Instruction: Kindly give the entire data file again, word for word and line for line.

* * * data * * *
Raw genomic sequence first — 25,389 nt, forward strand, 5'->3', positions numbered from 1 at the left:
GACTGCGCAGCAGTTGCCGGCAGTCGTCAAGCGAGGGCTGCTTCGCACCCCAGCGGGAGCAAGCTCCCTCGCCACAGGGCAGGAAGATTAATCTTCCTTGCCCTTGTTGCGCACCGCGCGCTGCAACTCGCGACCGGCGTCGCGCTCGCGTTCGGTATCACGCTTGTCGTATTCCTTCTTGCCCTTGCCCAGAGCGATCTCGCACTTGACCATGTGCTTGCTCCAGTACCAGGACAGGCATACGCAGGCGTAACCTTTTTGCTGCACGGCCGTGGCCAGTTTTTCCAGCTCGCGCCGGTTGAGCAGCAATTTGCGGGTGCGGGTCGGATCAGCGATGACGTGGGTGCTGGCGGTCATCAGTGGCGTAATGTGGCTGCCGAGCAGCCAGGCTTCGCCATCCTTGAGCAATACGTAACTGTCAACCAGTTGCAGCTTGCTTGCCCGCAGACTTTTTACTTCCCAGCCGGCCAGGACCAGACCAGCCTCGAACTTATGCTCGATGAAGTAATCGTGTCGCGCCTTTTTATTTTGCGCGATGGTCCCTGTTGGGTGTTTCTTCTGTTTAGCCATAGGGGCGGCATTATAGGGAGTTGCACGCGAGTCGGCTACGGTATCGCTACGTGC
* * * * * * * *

Raw genomic sequence first — 25,389 nt, forward strand, 5'->3', positions numbered from 1 at the left:
GACTGCGCAGCAGTTGCCGGCAGTCGTCAAGCGAGGGCTGCTTCGCACCCCAGCGGGAGCAAGCTCCCTCGCCACAGGGCAGGAAGATTAATCTTCCTTGCCCTTGTTGCGCACCGCGCGCTGCAACTCGCGACCGGCGTCGCGCTCGCGTTCGGTATCACGCTTGTCGTATTCCTTCTTGCCCTTGCCCAGAGCGATCTCGCACTTGACCATGTGCTTGCTCCAGTACCAGGACAGGCATACGCAGGCGTAACCTTTTTGCTGCACGGCCGTGGCCAGTTTTTCCAGCTCGCGCCGGTTGAGCAGCAATTTGCGGGTGCGGGTCGGATCAGCGATGACGTGGGTGCTGGCGGTCATCAGTGGCGTAATGTGGCTGCCGAGCAGCCAGGCTTCGCCATCCTTGAGCAATACGTAACTGTCAACCAGTTGCAGCTTGCTTGCCCGCAGACTTTTTACTTCCCAGCCGGCCAGGACCAGACCAGCCTCGAACTTATGCTCGATGAAGTAATCGTGTCGCGCCTTTTTATTTTGCGCGATGGTCCCTGTTGGGTGTTTCTTCTGTTTAGCCATAGGGGCGGCATTATAGGGAGTTGCACGCGAGTCGGCTACGGTATCGCTACGTGC